Duke LifePoint — a partnership between Duke University and LifePoint Health — purchased Haywood Regional Medical Center, Harris Regional Hospital and Swain Community Hospital back in 2014, turning all three from nonprofit to for-profit systems.
According to a press release from LifePoint Health, RCCH is owned by “certain funds managed by affiliates of” Apollo Global Management, LLC, a private equity firm.
“We are excited that LifePoint and RCCH are combining to create a national leader in community-based healthcare, and are looking forward to the next chapter of the combined company’s growth,” Matthew Nord, a senior partner at Apollo, said in the press release.
Apollo’s purchase of LifePoint Health is a $5.6 billion deal and is the latest in a series of bets by private-equity firms on health care. Just as the nonprofit health care system Mission Health is in the due diligence stage to be bought out by for-profit system HCA, LifePoint was looking for a way to combat rising medical costs, fewer patient admissions and changing reimbursement policies for Medicaid and Medicare, according to business reports from CNBC.
Rod Harkleroad, CEO of Haywood Regional Medical Center, said the transaction shouldn’t have an impact on the way patients access the hospital, physicians or other locations. He said the hospital’s priority and focus would continue to be providing high quality patient care.
“Haywood Regional Medical Center views the announcement of one of our owners, LifePoint Health, merging with fellow healthcare leader RCCH HealthCare Partners as extremely positive. The two organizations are aligned and share Haywood’s commitment to ensuring that our community has access to high quality care, close to home,” he said. “We are proud of our contributions to the community and our affiliation with LifePoint. After the merger closes, we believe we will be well positioned to meaningfully extend our mission of ‘Making Communities Healthier.’”
When HRMC sold to Duke LifePoint in 2014 and became for-profit, the proceeds from the sale — some $18 million — were required to go to the county for the purpose of improving health care. The county selected Haywood Healthcare Foundation to manage the funds, but the county hasn’t yet received all the money.
Haywood County’s attorney, Chip Killian, said he’d recently spoken with healthcare transactions attorney Tom Stukes, who’s been working with the county since the Duke LifePoint purchase in 2014. Stukes told him he didn’t expect this latest merger to affect any of the $18 million the county will ultimately receive from Duke LifePoint. Haywood County has already received almost $7 million of that $18 million; the rest will be released in increments through 2020 to ensure that no future liabilities arise.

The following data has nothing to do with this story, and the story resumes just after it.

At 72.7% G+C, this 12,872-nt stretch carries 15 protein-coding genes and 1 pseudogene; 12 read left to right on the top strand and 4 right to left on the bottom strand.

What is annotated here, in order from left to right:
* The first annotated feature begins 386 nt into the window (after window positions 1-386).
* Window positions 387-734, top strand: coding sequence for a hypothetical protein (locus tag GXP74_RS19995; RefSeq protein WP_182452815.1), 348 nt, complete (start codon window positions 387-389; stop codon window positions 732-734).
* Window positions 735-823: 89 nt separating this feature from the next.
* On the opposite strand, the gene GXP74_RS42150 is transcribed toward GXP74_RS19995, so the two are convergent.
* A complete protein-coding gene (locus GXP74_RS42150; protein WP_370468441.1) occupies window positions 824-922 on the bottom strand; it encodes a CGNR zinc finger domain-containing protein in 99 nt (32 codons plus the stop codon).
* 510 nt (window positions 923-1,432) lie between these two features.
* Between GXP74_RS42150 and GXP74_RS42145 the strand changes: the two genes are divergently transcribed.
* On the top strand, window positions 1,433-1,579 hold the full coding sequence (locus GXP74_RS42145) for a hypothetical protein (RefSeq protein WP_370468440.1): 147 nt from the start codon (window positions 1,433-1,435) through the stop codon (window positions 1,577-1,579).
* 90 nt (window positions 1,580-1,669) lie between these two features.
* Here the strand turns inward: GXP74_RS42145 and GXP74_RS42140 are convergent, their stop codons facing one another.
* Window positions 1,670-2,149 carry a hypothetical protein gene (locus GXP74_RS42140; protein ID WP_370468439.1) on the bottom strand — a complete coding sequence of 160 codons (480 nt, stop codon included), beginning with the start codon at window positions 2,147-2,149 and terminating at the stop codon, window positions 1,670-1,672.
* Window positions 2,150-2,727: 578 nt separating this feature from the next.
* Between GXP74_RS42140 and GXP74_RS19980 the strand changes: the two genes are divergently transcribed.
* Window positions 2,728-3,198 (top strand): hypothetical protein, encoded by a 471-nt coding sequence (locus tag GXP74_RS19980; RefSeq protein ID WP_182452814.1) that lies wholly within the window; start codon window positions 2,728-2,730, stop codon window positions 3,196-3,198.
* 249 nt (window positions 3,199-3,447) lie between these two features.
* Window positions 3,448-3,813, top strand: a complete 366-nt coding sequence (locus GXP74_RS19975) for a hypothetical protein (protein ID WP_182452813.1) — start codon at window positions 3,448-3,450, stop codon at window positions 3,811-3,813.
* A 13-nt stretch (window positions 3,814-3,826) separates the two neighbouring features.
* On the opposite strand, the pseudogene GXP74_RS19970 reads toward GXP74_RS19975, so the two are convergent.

County Commission Chairman Kirk Kirkpatrick said he expects no changes in the way proceeds from the 2014 sale of HRMC will be distributed.
“It appears to me it’s just this infusion of additional monies that Duke LifePoint will continue to be managed as it is now, except it will be part of a more solvent company. I don’t see any particular changes to leadership locally or overall, so I think it’s probably a good thing for Haywood County,” he said. “If you hadn’t seen the reports of the sale, my guess is you wouldn’t even know it happened.”
LifePoint and RCCH are both leading health care providers based out of Brentwood, Tennessee. According to a LifePoint press release, combining these two companies will mean 2017 revenues of more than $8 billion as well as 7,000 affiliated physicians, about 60,000 employees and more than 12,000 licensed beds.
The merger will give LifePoint a more diversified portfolio of health care assets, including 84 non-urban hospitals in 30 states, regional health systems, physician practices, outpatient centers and post-acute service providers, with leading market positions as the sole community health care provider in the majority of the regions it serves.
The combined company intends to maintain strategic partnerships with well-known leaders in patient safety and clinical quality to bring leading practices in quality and patient safety to each of its communities, according to the press release. The company will continue to be privately held and operate under the LifePoint Health name. William F. Carpenter III, chairman and chief executive officer of LifePoint, will lead the newly merged company.
“LifePoint and RCCH are aligned in our missions and commitment to ensuring that non-urban communities across the country have access to quality care, close to home. Together, we can extend this shared focus while generating new opportunities for growth and partnerships that will help us navigate the changing healthcare industry dynamics,” Carpenter said.
Once the transaction is complete, LifePoint shareholders will receive $65 per share in cash for each share of LifePoint common stock they own, resulting in a LifePoint enterprise value of approximately $5.6 billion, which includes $2.9 billion of net debt and minority interest. The purchase price represents a premium of about 36 percent to LifePoint’s closing share price on July 20, 2018, the last trading day prior to the announcement.
“The opportunity to join with LifePoint marks a significant milestone in RCCH’s history. The size, scale and focus on growth for the new organization will be impactful for our patients, employees and partners. I am thrilled that these two great companies are coming together,” said Martin Rash, chairman and chief executive officer of RCCH.
The transaction should be completed in the next several months subject to customary closing conditions. Under the terms of the agreement, LifePoint may actively solicit alternative acquisition proposals until Aug. 22.
Staff Writer Cory Vaillancourt contributed to this story.